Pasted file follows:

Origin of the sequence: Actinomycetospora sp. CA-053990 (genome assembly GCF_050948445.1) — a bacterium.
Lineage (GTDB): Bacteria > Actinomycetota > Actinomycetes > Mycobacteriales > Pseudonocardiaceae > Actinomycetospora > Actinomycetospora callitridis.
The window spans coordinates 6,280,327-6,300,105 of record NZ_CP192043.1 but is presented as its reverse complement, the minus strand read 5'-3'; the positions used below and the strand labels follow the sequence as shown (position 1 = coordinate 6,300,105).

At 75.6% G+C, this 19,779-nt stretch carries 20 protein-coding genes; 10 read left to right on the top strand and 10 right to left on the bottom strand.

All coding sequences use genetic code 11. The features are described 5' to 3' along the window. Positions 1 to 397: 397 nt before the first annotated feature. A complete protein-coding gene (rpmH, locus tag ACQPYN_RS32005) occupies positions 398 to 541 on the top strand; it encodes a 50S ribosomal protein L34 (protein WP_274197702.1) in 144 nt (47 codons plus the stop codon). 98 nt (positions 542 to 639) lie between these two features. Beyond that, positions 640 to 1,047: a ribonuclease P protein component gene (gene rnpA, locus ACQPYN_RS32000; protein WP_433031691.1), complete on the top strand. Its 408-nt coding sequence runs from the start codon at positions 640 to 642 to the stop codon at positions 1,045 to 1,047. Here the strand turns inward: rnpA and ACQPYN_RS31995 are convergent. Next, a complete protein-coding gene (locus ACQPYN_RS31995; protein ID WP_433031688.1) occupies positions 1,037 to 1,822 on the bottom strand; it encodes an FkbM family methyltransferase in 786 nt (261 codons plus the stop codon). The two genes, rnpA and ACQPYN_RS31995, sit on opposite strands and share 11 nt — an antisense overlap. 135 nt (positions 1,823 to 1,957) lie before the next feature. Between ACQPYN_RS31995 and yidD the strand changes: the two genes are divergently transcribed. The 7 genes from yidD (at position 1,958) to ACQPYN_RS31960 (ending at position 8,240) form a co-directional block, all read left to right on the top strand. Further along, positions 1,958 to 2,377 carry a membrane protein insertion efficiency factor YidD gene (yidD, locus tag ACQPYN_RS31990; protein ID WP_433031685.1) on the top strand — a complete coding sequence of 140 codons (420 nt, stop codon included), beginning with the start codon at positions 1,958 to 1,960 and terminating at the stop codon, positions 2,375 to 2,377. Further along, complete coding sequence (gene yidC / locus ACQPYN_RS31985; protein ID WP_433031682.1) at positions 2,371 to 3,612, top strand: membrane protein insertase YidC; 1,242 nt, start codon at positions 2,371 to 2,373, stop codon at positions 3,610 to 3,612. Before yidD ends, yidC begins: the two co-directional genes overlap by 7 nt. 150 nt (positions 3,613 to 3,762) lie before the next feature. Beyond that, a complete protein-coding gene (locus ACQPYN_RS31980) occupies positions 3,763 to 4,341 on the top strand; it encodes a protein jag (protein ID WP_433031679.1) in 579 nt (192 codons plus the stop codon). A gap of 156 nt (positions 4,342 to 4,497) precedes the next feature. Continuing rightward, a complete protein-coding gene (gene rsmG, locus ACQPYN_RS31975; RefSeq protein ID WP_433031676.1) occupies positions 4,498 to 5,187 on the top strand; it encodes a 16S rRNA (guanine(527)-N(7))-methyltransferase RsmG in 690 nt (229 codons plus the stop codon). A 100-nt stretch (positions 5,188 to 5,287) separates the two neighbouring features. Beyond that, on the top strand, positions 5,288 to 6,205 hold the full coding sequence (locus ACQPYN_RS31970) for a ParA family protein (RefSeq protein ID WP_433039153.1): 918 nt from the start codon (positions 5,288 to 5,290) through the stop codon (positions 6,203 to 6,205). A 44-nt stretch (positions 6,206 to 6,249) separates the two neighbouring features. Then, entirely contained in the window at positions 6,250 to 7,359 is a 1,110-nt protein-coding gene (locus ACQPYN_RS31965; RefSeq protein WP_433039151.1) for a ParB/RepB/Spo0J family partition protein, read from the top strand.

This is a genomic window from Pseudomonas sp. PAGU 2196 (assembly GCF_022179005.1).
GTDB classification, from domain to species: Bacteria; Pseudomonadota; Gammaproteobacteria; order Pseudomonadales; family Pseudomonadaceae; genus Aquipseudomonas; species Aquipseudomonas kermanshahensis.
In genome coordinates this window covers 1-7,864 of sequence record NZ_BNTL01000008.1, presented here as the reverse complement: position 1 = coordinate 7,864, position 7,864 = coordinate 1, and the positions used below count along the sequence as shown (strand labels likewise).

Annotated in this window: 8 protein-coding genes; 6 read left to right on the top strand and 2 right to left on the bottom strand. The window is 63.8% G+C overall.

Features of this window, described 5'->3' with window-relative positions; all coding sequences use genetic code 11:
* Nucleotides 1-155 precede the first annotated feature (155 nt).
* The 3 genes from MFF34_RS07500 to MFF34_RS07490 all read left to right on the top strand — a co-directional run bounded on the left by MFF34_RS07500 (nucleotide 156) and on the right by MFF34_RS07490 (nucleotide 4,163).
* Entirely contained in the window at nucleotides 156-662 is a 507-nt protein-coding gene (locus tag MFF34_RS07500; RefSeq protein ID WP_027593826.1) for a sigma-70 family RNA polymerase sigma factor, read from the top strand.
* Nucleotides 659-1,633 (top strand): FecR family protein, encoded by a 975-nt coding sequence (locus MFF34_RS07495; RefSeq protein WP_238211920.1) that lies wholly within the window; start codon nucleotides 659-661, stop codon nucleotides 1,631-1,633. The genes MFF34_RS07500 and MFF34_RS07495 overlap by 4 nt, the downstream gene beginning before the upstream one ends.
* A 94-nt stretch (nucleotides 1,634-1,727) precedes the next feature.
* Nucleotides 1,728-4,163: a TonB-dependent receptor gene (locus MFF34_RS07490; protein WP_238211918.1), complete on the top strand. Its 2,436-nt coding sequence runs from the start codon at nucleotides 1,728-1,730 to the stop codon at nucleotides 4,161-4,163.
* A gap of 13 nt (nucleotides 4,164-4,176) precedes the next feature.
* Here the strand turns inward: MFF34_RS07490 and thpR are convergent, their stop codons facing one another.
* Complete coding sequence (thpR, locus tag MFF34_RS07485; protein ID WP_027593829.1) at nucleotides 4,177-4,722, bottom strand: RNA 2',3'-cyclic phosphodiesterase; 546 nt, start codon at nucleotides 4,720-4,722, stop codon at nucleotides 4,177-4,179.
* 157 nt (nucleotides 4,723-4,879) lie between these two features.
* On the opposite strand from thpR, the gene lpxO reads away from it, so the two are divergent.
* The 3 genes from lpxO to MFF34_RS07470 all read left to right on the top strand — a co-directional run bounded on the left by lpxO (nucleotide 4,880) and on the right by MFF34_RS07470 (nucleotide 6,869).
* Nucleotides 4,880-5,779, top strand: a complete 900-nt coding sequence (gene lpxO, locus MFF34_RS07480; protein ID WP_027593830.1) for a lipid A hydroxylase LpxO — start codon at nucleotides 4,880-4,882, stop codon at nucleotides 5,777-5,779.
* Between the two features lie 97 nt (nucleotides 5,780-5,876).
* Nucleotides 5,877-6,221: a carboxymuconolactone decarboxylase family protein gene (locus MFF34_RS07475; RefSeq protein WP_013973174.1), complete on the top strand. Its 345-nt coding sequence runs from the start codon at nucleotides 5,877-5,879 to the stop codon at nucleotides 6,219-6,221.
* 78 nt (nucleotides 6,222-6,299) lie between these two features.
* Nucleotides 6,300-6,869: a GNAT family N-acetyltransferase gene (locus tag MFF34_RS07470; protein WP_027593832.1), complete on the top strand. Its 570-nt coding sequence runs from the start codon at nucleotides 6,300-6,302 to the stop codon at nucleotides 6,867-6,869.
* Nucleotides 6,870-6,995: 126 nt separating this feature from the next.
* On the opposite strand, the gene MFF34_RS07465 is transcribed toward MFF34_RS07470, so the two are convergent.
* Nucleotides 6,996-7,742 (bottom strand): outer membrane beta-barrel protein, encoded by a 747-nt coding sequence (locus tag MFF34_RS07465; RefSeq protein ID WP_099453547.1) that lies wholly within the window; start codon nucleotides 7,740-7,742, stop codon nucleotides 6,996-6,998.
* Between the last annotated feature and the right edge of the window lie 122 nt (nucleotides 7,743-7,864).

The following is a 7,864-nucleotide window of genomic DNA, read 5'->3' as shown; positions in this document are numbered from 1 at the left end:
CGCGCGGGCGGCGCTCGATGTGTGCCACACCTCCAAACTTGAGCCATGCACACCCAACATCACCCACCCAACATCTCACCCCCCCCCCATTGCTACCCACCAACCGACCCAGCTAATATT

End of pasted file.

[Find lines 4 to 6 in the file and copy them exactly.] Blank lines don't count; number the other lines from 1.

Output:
At 75.6% G+C, this 19,779-nt stretch carries 20 protein-coding genes; 10 read left to right on the top strand and 10 right to left on the bottom strand.

All coding sequences use genetic code 11. The features are described 5' to 3' along the window. Positions 1 to 397: 397 nt before the first annotated feature. A complete protein-coding gene (rpmH, locus tag ACQPYN_RS32005) occupies positions 398 to 541 on the top strand; it encodes a 50S ribosomal protein L34 (protein WP_274197702.1) in 144 nt (47 codons plus the stop codon). 98 nt (positions 542 to 639) lie between these two features. Beyond that, positions 640 to 1,047: a ribonuclease P protein component gene (gene rnpA, locus ACQPYN_RS32000; protein WP_433031691.1), complete on the top strand. Its 408-nt coding sequence runs from the start codon at positions 640 to 642 to the stop codon at positions 1,045 to 1,047. Here the strand turns inward: rnpA and ACQPYN_RS31995 are convergent. Next, a complete protein-coding gene (locus ACQPYN_RS31995; protein ID WP_433031688.1) occupies positions 1,037 to 1,822 on the bottom strand; it encodes an FkbM family methyltransferase in 786 nt (261 codons plus the stop codon). The two genes, rnpA and ACQPYN_RS31995, sit on opposite strands and share 11 nt — an antisense overlap. 135 nt (positions 1,823 to 1,957) lie before the next feature. Between ACQPYN_RS31995 and yidD the strand changes: the two genes are divergently transcribed. The 7 genes from yidD (at position 1,958) to ACQPYN_RS31960 (ending at position 8,240) form a co-directional block, all read left to right on the top strand. Further along, positions 1,958 to 2,377 carry a membrane protein insertion efficiency factor YidD gene (yidD, locus tag ACQPYN_RS31990; protein ID WP_433031685.1) on the top strand — a complete coding sequence of 140 codons (420 nt, stop codon included), beginning with the start codon at positions 1,958 to 1,960 and terminating at the stop codon, positions 2,375 to 2,377. Further along, complete coding sequence (gene yidC / locus ACQPYN_RS31985; protein ID WP_433031682.1) at positions 2,371 to 3,612, top strand: membrane protein insertase YidC; 1,242 nt, start codon at positions 2,371 to 2,373, stop codon at positions 3,610 to 3,612. Before yidD ends, yidC begins: the two co-directional genes overlap by 7 nt. 150 nt (positions 3,613 to 3,762) lie before the next feature. Beyond that, a complete protein-coding gene (locus ACQPYN_RS31980) occupies positions 3,763 to 4,341 on the top strand; it encodes a protein jag (protein ID WP_433031679.1) in 579 nt (192 codons plus the stop codon). A gap of 156 nt (positions 4,342 to 4,497) precedes the next feature. Continuing rightward, a complete protein-coding gene (gene rsmG, locus ACQPYN_RS31975; RefSeq protein ID WP_433031676.1) occupies positions 4,498 to 5,187 on the top strand; it encodes a 16S rRNA (guanine(527)-N(7))-methyltransferase RsmG in 690 nt (229 codons plus the stop codon). A 100-nt stretch (positions 5,188 to 5,287) separates the two neighbouring features. Beyond that, on the top strand, positions 5,288 to 6,205 hold the full coding sequence (locus ACQPYN_RS31970) for a ParA family protein (RefSeq protein ID WP_433039153.1): 918 nt from the start codon (positions 5,288 to 5,290) through the stop codon (positions 6,203 to 6,205). A 44-nt stretch (positions 6,206 to 6,249) separates the two neighbouring features. Then, entirely contained in the window at positions 6,250 to 7,359 is a 1,110-nt protein-coding gene (locus ACQPYN_RS31965; RefSeq protein WP_433039151.1) for a ParB/RepB/Spo0J family partition protein, read from the top strand.

This is a genomic window from Pseudomonas sp. PAGU 2196 (assembly GCF_022179005.1).